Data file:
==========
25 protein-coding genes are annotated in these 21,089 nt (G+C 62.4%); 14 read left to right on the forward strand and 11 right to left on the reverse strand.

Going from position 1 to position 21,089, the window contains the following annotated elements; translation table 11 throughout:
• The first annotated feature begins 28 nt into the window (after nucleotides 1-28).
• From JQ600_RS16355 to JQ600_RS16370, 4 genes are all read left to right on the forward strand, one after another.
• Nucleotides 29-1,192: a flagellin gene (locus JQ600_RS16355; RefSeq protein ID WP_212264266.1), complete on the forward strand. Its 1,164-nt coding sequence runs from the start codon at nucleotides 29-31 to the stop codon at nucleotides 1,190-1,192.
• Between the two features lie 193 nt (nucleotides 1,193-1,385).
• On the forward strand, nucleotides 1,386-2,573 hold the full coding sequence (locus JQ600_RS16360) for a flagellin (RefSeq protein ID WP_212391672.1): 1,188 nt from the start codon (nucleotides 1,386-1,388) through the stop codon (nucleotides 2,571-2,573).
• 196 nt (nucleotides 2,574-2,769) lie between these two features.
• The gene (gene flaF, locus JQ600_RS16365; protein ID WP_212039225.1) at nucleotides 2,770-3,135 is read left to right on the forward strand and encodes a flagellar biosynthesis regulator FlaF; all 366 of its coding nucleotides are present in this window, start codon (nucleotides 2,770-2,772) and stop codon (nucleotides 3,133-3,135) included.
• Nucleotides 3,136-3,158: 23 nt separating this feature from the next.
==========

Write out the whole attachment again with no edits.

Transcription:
25 protein-coding genes are annotated in these 21,089 nt (G+C 62.4%); 14 read left to right on the forward strand and 11 right to left on the reverse strand.

Going from position 1 to position 21,089, the window contains the following annotated elements; translation table 11 throughout:
• The first annotated feature begins 28 nt into the window (after nucleotides 1-28).
• From JQ600_RS16355 to JQ600_RS16370, 4 genes are all read left to right on the forward strand, one after another.
• Nucleotides 29-1,192: a flagellin gene (locus JQ600_RS16355; RefSeq protein ID WP_212264266.1), complete on the forward strand. Its 1,164-nt coding sequence runs from the start codon at nucleotides 29-31 to the stop codon at nucleotides 1,190-1,192.
• Between the two features lie 193 nt (nucleotides 1,193-1,385).
• On the forward strand, nucleotides 1,386-2,573 hold the full coding sequence (locus JQ600_RS16360) for a flagellin (RefSeq protein ID WP_212391672.1): 1,188 nt from the start codon (nucleotides 1,386-1,388) through the stop codon (nucleotides 2,571-2,573).
• 196 nt (nucleotides 2,574-2,769) lie between these two features.
• The gene (gene flaF, locus JQ600_RS16365; protein ID WP_212039225.1) at nucleotides 2,770-3,135 is read left to right on the forward strand and encodes a flagellar biosynthesis regulator FlaF; all 366 of its coding nucleotides are present in this window, start codon (nucleotides 2,770-2,772) and stop codon (nucleotides 3,133-3,135) included.
• Nucleotides 3,136-3,158: 23 nt separating this feature from the next.